Government

As the last monarchy in Africa, Swaziland is the only African nation with a king as the head of state. King Mswati III has held the position since April 25, 1986. 

The king, or Ngwenyama, rules alongside his mother, the Ndlovukati. The former rules Swaziland, while the latter controls all national rituals. She may also serve in place of her son, should they die during their rule. 

Kings are polygamous, with their first two wives chosen by his council. One wife must come from the Matsebula tribe, and the other must come from the Motsa tribe. Any sons born to these wives are not allowed to become king. 

Traditionally, kings do not officially marry their wives until they become pregnant and prove they can bear children. Once married, though, a wife can serve as the Ndlovukati if the king’s mother dies. 

The position comes with complete power over all three branches of government, but most decision-making is done through the House of Assembly, which has 82 members. Of those 82 members, 55 are elected, ten are appointed by the king, and four are women, with one coming from each of Swaziland’s regions. 

There is also a Senate with 30 members, ten of whom are appointed by the House. The remaining members are set by the king, but at least ten of them must be women. 

Swaziland Map: Geography

There are four distinct geographic zones within Swaziland based on the area’s elevation: Highveld, Middleveld, the Lubombo zone, and Lowveld.

The Highveld zone is dominated by granite and sandstone mountains. At the summit of Mt. Buleumbu, the highest point is 1,862 meters tall. Around one-third of Swaziland is highveld.

One-fourth of the country is Middleveld, with an altitude between 610-760 meters. Most of the population has settled in this area because of the fertile soil. 

Lowveld lands cover 40% of Swaziland, where the elevation is between 152-305 meters. It is made up of savanna and grasslands.

Finally, the Lubombo zone occupies 5% of the nation. It is a sharp transition from the lowlands to soaring mountain summits and plunging gorges.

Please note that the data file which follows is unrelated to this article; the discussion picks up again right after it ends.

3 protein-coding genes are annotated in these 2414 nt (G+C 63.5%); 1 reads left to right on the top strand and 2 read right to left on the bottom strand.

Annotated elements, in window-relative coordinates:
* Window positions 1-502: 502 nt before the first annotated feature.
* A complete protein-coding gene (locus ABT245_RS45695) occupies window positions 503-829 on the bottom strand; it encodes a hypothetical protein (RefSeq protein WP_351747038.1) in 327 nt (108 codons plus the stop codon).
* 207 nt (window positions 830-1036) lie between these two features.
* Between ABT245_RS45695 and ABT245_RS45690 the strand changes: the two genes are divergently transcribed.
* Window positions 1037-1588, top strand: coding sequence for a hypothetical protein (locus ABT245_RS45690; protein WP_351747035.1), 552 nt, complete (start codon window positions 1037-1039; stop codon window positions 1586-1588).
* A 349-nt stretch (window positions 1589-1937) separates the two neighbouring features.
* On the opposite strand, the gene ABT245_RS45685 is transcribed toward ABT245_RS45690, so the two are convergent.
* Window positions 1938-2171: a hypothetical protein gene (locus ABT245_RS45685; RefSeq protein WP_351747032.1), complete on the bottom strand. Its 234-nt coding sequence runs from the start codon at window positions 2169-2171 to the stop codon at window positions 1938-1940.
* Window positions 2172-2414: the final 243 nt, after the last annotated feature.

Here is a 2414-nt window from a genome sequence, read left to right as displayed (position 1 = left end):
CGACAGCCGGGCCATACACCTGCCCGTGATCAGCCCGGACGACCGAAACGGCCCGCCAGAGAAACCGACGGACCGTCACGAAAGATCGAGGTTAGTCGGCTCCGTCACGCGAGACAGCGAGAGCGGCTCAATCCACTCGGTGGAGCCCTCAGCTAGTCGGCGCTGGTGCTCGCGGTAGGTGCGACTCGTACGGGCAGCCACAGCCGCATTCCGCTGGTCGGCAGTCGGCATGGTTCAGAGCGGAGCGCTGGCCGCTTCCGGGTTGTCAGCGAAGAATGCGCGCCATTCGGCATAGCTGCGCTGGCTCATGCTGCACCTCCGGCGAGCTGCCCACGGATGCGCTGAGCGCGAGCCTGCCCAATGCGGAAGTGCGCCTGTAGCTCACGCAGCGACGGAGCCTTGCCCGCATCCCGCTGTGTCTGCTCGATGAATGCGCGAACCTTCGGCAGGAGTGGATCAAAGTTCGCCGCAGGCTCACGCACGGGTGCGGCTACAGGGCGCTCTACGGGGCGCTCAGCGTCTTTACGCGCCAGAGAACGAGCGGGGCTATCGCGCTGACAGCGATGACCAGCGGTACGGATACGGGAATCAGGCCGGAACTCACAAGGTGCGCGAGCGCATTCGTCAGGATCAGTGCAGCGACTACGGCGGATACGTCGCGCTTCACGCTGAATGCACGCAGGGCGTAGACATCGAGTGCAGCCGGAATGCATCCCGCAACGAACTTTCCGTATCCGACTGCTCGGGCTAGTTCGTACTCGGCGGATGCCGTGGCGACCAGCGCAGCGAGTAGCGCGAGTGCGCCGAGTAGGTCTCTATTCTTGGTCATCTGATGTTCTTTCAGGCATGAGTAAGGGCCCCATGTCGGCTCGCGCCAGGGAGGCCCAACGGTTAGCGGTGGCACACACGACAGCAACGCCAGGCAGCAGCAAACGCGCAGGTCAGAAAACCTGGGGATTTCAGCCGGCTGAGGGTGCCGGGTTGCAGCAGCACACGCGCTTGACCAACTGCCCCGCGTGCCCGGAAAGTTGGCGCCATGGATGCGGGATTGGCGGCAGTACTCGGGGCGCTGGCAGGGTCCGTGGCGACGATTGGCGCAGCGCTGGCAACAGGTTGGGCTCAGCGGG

Language

The official languages of Swaziland include Swazi and English. 

The Swazi language is also native to parts of South Africa, Lesotho, and Mozambique. 

Economy & Currency

Most of Swaziland’s economy is based on subsistence farming, with families selling their surplus goods to other families in a marketplace setting. 

Farmers raise corn, beans, peas, cattle, and goats. Sugarcane, timber, citrus, and cotton are key cash crops. 

Their currency is the Lilangeni, which, like the U.S. dollar, is based on the 100-cent system. They also accept the South African rand. 

Religion

It is estimated that 90% of Swaziland residents identify as some sect of Christianity, such as Protestant, Anglican, Indigenous African, African Zionist, and Roman Catholic, 2% practice Islam, and the remaining 8% either don’t identify as religious or practice traditional African religions. 

Tourism 

Following an increase in international visitors in the 70s and 80s, the Swaziland tourism industry has declined since the end of the Mozambican Civil War.

Related: Reasons to Visit Swaziland

To reinvigorate interest in the small nation, Mozambique, South Africa, and Swaziland signed the Lubombo Route agreement, allowing travelers to visit all three countries without requiring multiple visas.